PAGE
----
Meaning and definition of Human Resource Management; Characteristics of Human Resource Management: people oriented, comprehensive function, staff function, pervasive, challenging, continuous, individual oriented, development oriented, action oriented, future oriented, interdisciplinary, art as well as science, young discipline; Importance of human resource management.
(ii) Job and Manpower planning.
Meaning, relevance and difference between the following: Job Analysis, Job Specification, Job Description, Job Enrichment and Job Enlargement, Manpower Estimation.
(iii) Staff Recruitment.
Meaning, definition and characteristics of staff recruitment; sources of recruitment; internal sources (promotion, transfer, ex-employees, recommendation by employees); external sources (advertisements, campus recruitment, casual callers, gate hiring, employment exchanges, placement agencies, labour contractors).
Differences between internal and external sources of recruitment, their merits and demerits; e-recruitment: concept, benefits and limitations; sources of e-recruitment: internet and intranet.
(iv) Staff Selection.
Meaning and definition of staff selection; selection procedures (preliminary screening, application blank, selection test, Group discussion, final interview, medical test, reference check, final approval, placement; brief explanation and importance of each step of the selection procedure); distinction between recruitment and selection.
(v) Staff Training.
Meaning and definition of training; distinction between training, education and development; types of training (induction, job, remedial, safety, promotional, refresher; brief explanation of each.); methods of training: on the job and off the job (vestibule, apprenticeship, internship, classroom); distinction between on the job and off the job training.
Hindrances to training: brief explanation. Benefits of training to employer and employees.
(vi) Staff Morale.
Meaning, definition and characteristics of staff morale; Morale Productivity Matrix (brief explanation of the four situations); factors influencing morale (morale depressants and stimulants: an understanding of how the same factor may lower or boost morale); methods of raising morale; indicators of low and high morale; advantages of high morale; disadvantages of low morale.
(vii) Staff Motivation.
Meaning, definition and characteristics of staff motivation; difference between motivation and morale; importance of staff motivation; factors influencing motivation: monetary and non-monetary incentives; differences between monetary and non-monetary incentives; Maslow’s theory of the Hierarchy of Human Needs – explanation of the theory with the help of the pyramid, assumptions and criticism of the theory; Herzberg’s Two-factor Theory (Motivation and Hygiene Factors).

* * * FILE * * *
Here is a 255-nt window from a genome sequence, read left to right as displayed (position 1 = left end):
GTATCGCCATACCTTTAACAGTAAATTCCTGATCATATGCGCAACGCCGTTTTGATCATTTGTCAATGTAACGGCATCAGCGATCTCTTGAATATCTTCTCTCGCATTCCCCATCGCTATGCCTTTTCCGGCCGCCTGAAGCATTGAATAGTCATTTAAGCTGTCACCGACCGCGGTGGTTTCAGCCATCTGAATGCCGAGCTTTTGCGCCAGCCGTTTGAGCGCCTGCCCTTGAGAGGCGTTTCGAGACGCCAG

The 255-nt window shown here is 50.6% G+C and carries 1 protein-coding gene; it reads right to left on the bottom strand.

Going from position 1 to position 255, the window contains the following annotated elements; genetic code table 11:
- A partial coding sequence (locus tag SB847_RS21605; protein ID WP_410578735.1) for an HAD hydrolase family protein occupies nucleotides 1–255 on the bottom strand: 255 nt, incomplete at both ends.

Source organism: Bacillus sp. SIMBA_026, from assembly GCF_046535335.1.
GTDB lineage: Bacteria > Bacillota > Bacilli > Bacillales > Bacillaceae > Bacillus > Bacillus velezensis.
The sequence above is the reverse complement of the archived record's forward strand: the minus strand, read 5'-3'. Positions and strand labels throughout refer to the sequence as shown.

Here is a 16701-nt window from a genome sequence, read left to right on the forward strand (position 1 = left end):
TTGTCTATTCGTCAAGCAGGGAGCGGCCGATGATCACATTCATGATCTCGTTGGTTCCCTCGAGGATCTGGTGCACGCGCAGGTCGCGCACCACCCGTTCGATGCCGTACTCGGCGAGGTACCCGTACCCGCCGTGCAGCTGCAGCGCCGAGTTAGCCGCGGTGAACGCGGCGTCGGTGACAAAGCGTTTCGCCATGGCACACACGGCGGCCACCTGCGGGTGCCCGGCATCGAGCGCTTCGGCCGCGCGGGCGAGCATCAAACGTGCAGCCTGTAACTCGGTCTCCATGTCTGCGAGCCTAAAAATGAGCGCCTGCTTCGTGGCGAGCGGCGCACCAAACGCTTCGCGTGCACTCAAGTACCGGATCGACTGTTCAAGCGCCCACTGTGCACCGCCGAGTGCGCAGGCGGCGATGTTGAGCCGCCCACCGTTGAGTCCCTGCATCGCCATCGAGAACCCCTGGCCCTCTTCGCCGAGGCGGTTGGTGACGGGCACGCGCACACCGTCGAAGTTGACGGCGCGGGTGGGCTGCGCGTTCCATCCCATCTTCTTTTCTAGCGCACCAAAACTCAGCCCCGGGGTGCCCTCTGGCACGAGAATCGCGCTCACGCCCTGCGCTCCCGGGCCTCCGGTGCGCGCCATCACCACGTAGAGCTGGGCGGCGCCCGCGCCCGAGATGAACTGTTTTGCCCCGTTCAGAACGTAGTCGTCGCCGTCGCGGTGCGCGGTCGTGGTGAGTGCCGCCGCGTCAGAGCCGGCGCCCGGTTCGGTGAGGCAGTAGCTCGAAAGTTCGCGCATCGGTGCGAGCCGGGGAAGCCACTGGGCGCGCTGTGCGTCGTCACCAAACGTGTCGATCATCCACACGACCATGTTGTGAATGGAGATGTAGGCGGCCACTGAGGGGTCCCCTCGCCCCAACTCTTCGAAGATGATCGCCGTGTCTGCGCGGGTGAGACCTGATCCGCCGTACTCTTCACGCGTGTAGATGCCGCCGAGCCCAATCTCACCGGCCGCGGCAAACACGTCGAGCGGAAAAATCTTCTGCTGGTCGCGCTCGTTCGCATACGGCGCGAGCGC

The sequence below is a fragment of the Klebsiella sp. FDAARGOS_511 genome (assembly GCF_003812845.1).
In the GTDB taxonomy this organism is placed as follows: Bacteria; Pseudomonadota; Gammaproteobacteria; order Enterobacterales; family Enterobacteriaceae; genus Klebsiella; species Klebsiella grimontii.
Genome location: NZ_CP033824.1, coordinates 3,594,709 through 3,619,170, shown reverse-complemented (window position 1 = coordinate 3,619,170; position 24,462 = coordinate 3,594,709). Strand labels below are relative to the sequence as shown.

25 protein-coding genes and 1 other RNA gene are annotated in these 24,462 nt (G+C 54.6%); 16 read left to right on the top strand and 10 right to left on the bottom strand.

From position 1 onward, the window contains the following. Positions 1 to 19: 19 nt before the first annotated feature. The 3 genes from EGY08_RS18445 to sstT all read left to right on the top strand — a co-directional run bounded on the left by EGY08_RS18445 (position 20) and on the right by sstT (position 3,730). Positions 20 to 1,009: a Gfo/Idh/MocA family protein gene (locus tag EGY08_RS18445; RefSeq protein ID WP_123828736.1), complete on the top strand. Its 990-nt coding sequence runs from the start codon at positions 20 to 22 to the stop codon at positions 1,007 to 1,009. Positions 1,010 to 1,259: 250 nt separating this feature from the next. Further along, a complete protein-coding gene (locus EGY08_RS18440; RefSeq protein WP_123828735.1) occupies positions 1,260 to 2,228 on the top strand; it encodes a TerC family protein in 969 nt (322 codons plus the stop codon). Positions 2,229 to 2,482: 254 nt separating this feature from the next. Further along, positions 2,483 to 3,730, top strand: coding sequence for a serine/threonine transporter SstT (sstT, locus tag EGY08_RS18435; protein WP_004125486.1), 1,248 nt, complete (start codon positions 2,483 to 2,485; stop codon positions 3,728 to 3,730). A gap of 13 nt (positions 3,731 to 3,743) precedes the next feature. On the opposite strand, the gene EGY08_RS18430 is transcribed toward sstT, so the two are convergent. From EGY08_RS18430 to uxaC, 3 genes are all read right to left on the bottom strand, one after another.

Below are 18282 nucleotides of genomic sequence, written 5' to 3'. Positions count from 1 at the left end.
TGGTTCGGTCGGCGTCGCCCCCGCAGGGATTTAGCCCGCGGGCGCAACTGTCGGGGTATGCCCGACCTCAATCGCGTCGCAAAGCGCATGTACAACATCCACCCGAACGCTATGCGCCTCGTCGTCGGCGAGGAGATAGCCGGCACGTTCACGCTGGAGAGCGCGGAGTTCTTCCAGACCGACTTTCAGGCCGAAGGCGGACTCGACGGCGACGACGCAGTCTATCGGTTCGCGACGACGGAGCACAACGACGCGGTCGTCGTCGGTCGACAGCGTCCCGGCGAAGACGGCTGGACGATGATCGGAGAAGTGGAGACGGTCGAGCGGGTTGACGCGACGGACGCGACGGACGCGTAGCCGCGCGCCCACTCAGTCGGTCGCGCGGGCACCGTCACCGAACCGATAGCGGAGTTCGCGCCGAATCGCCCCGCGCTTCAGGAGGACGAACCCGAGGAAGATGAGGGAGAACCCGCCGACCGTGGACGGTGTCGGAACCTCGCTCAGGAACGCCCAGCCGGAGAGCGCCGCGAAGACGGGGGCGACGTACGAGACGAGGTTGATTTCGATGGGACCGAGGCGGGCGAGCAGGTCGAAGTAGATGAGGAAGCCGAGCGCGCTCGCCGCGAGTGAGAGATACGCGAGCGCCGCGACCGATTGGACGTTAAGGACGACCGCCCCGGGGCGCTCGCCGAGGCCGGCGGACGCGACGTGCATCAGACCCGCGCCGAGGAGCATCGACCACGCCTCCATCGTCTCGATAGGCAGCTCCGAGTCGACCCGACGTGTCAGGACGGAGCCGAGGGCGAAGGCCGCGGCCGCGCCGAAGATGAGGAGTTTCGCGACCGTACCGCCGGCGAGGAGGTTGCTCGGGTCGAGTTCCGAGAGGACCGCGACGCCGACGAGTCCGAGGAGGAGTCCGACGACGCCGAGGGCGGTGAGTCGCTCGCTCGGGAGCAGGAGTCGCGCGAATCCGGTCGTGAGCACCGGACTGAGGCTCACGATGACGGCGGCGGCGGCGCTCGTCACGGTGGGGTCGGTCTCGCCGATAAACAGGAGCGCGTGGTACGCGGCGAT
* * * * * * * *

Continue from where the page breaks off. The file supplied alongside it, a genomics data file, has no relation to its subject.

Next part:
(viii) Staff Remuneration.
Meaning and definition of Staff remuneration, Methods of wage payment – Time Rate and Piece Rate System (An explanation of the two systems along with their merits, demerits and suitability, differences between the two); Pay Slip and Payroll – Meaning, Differences, Components, Specimens of both. Various staff benefits: Employee Provident Fund, National Pension System, Group Insurance (medical and life), encashment of leave, gratuity, (basic understanding only).
Types of leaves (casual, medical/sick, earned / privilege, maternity/paternity, sabbatical/study, leave without pay: basic understanding only)
(ix) Staff Leadership.
Meaning and definition of staff leadership; distinction between Leadership and Management; leadership styles: Autocratic, Democratic, Laissez-Faire (brief explanation, advantages, disadvantages and comparison between each style); Leadership continuum (the concept of situational leadership to be explained briefly); Blake & Mouton Managerial Grid (brief explanation).
(x) Staff Appraisal.
Meaning and definition of Performance Appraisal and Potential Appraisal; distinction between the two; Objectives and importance of Performance Appraisal, Methods of Performance Appraisal – merit grading, appraisal by results, appraisal by superior staff: self-appraisal; 360° appraisal (brief explanation of each method and their respective advantages and disadvantages).
(xi) Staff Promotion and Transfer.
Staff Promotion – Meaning, definition, benefits and limitations of promotion; Open and Closed policy of promotion (meaning and differences); a brief understanding of the concept of Dry promotion and upgrading; requirements of a sound promotion policy; basis of promotion: seniority, merit, seniority-cum-merit (brief explanation of each and the advantages, disadvantages, comparison between seniority basis and merit basis.)
Staff Transfer – Meaning, definition and need for transfer. Types of transfers: replacement, versatility, remedial, production (meaning and relevance of each type).
(xii) Staff Separation.
Meaning of Staff separation; means of staff attrition: Retirement (Compulsory and Voluntary), Lay off, Retrenchment, Resignation, Suspension, Dismissal: grounds for dismissal (Meaning and distinction only).
Exit Interview – Meaning and importance.
(xiii) Emerging trends in Human Resources.
Flexible Hours, Permanent part time, Work from home, Retainership, Virtual teams, Self-managing teams (SMTs) – only meaning of the above terms.
2. Business Communication and Correspondence
(i) Business Communication